The FDA is getting ready to approve the very first animal that has been genetically modified specifically to be eaten by humans.
If one of those fish up there looks a little, you know, larger than normal, that's because it is. The smaller fish is a regular ("natural") Atlantic salmon, and the bigger one is a genetically modified Atlantic salmon of the exact same age. The modified version, aka the AquAdvantage Atlantic salmon by AquaBounty Technologies, grows anywhere from two to six times larger than a normal salmon in half the time, with the largest weighing in at a staggering thirteen times the size.
The AquAdvantage salmon has had its genes artificially modified in two places to make this non-stop growth spurt possible. The first modification is a gene that encodes a growth hormone, and the second modification adds a gene called a promoter from a type of cold water eel. Combine the promoter with the growth hormone, splice it in to a salmon, and you've got a fish that never, ever stops growing.
Along with this growth spurt comes an appetite that would completely decimate any ecosystem that the AquAdvantage salmon might find itself in, which makes a lot of people understandably nervous about having this fish swimming around out there. To be clear, the AquAdvantage salmon is not intended ever to be released in the wild; rather, it's been designed to be raised exclusively in double-barrier landlocked fish farms. It's also completely sterile (well, 98% sterile), so that if some of these fish ever do somehow escape, they won't be able to reproduce or interbreed with wild populations.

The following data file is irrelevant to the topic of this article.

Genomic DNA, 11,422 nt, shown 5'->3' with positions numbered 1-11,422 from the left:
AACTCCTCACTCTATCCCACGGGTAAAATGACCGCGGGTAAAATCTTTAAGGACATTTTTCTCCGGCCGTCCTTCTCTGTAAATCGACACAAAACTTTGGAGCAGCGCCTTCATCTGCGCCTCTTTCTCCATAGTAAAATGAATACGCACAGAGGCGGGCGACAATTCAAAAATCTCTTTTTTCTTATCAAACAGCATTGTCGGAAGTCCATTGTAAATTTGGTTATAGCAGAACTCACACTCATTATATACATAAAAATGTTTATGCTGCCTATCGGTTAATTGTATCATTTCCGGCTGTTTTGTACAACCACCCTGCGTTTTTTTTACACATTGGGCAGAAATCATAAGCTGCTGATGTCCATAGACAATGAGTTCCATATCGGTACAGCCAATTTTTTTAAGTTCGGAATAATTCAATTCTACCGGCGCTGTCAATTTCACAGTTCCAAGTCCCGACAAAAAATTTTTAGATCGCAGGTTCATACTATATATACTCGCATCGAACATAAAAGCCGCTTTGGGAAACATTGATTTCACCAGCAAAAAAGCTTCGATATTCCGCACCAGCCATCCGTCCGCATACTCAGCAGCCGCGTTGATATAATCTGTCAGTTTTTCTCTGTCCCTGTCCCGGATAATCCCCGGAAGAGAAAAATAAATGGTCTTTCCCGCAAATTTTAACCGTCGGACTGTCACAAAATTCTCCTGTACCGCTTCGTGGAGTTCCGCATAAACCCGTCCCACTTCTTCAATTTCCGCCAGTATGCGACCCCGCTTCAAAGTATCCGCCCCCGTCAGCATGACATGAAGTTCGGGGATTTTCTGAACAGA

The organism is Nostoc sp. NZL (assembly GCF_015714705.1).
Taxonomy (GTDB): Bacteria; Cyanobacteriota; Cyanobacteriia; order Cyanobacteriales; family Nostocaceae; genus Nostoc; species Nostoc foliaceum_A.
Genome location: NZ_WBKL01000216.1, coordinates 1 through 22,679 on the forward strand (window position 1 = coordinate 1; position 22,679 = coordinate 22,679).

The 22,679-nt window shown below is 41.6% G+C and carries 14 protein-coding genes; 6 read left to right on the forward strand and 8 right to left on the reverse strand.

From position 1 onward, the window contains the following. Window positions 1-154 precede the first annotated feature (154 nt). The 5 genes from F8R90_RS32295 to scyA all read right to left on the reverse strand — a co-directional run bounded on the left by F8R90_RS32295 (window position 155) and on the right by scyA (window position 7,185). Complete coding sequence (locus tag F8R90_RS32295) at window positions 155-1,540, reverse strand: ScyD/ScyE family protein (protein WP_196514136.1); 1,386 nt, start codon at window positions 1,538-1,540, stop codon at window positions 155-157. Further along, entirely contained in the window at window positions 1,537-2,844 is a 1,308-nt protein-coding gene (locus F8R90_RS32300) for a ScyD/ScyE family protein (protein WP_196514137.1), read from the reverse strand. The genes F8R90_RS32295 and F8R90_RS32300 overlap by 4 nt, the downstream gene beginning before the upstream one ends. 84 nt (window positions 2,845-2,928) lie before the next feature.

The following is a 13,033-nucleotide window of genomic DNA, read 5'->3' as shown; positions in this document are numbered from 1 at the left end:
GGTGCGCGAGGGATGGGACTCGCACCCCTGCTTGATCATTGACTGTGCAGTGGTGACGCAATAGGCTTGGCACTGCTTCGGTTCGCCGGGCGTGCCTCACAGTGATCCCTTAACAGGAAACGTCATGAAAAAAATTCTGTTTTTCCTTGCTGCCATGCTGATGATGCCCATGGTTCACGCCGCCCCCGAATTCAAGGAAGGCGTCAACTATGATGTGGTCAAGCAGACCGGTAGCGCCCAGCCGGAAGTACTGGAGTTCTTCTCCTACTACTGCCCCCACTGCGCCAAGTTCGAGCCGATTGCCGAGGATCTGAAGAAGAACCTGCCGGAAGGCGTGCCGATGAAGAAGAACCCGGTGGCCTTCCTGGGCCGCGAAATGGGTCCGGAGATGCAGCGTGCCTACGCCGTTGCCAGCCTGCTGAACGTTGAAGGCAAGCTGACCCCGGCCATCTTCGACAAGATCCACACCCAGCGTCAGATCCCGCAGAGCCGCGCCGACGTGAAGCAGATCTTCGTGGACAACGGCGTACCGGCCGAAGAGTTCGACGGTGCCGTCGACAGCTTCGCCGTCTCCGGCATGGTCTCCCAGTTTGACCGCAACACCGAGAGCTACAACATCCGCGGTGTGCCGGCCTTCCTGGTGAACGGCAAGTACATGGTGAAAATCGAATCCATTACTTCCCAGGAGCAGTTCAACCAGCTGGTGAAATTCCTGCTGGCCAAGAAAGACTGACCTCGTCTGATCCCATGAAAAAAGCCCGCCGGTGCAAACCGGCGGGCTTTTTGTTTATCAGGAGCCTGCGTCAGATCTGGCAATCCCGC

Hrm, genetically engineered animals that "mostly" sterile are kept locked up in cages? What could possibly go wrong?
The FDA has the same question (although they're not as worried about killer dinosaurs, specifically), and they've spend years trying to figure out whether or not genetically modified fish farming is a good idea. It now sounds like their answer is a tentative yes, and after completing an environmental impact evaluation, the FDA has apparently "written a document supportive of its commercialization on the U.S. market," although the White House still has to sign off on the whole thing. And as for the big question: how does it taste?
"The U.S. FDA has extensively studied this fish and has declared it exactly the same as any other Atlantic salmon. There is no difference between the flesh of this fish and that of Atlantic salmon consumed every day," said Ronald L. Stotish, AquaBounty Technologies' CEO and president.
Arguably, we (as a species) been genetically modifying animals for consumption for millennia. Animals like cows and pigs and chickens have been bred to produce more of what we like to eat faster and more efficiently, often to the detriment of the animals themselves. Is this a good thing? That's certainly debatable, but when it comes to feeding the continually expanding number of people that we've got on this rock, it's going to take a whole lot of really fat fish to make it work.